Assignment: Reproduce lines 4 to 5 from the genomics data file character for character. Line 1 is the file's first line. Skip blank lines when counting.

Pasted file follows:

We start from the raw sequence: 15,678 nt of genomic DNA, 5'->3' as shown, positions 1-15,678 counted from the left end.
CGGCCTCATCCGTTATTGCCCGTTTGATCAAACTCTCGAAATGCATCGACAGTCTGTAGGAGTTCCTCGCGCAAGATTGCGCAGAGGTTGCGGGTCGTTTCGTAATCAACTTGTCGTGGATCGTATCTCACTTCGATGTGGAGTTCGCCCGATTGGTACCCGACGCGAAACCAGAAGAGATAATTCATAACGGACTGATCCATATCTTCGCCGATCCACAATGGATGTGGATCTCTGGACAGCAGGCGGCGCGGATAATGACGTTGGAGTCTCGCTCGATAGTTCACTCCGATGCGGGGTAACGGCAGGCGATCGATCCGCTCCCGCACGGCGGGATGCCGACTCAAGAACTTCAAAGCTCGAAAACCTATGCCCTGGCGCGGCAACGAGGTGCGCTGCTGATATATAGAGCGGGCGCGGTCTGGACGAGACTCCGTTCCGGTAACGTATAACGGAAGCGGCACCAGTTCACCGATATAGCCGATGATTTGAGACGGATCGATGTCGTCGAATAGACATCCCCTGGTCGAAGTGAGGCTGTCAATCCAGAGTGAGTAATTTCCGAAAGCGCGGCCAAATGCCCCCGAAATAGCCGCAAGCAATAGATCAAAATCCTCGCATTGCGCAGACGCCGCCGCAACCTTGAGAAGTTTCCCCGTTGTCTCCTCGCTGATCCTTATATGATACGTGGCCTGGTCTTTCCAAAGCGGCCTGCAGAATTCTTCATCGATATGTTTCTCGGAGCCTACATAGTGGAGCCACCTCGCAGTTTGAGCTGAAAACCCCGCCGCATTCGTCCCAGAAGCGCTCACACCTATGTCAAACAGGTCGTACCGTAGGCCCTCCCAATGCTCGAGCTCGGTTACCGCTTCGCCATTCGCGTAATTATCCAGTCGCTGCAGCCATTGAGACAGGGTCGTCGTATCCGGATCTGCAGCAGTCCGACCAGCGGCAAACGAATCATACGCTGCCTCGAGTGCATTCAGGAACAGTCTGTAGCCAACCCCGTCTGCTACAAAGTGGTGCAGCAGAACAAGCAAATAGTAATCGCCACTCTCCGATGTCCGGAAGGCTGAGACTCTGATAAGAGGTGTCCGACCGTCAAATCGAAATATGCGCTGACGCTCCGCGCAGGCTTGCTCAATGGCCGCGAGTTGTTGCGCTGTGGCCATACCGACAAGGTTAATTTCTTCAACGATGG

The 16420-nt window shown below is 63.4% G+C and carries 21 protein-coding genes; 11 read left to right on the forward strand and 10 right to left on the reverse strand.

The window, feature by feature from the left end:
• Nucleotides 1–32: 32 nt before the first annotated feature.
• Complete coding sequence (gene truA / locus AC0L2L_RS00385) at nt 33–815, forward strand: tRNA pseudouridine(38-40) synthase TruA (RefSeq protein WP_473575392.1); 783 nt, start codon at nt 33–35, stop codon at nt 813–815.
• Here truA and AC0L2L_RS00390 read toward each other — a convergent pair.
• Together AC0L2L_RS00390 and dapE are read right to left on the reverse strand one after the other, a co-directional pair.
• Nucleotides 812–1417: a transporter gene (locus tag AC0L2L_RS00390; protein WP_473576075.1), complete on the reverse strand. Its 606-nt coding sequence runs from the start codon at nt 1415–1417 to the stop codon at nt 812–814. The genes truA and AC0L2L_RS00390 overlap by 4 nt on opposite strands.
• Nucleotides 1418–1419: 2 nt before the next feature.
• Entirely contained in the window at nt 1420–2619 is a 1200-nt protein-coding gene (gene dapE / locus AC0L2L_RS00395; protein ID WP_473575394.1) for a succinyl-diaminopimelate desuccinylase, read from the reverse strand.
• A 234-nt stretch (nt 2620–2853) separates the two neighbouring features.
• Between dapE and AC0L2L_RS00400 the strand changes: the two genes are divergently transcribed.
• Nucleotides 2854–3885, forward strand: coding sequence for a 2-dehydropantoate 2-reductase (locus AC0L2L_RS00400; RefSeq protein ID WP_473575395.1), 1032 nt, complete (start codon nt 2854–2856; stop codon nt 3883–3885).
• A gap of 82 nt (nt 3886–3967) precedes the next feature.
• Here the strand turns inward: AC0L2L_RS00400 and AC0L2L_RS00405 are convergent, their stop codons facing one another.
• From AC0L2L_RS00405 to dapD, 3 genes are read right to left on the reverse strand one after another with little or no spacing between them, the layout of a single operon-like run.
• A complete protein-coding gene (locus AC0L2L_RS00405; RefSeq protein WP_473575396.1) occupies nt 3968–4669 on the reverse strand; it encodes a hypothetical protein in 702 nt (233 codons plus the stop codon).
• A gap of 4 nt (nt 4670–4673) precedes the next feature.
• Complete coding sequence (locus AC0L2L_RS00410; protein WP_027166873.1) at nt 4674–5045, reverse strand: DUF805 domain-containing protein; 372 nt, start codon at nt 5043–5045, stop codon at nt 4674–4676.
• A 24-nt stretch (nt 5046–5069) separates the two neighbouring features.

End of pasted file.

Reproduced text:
The window, feature by feature from the left end:
• Nucleotides 1–32: 32 nt before the first annotated feature.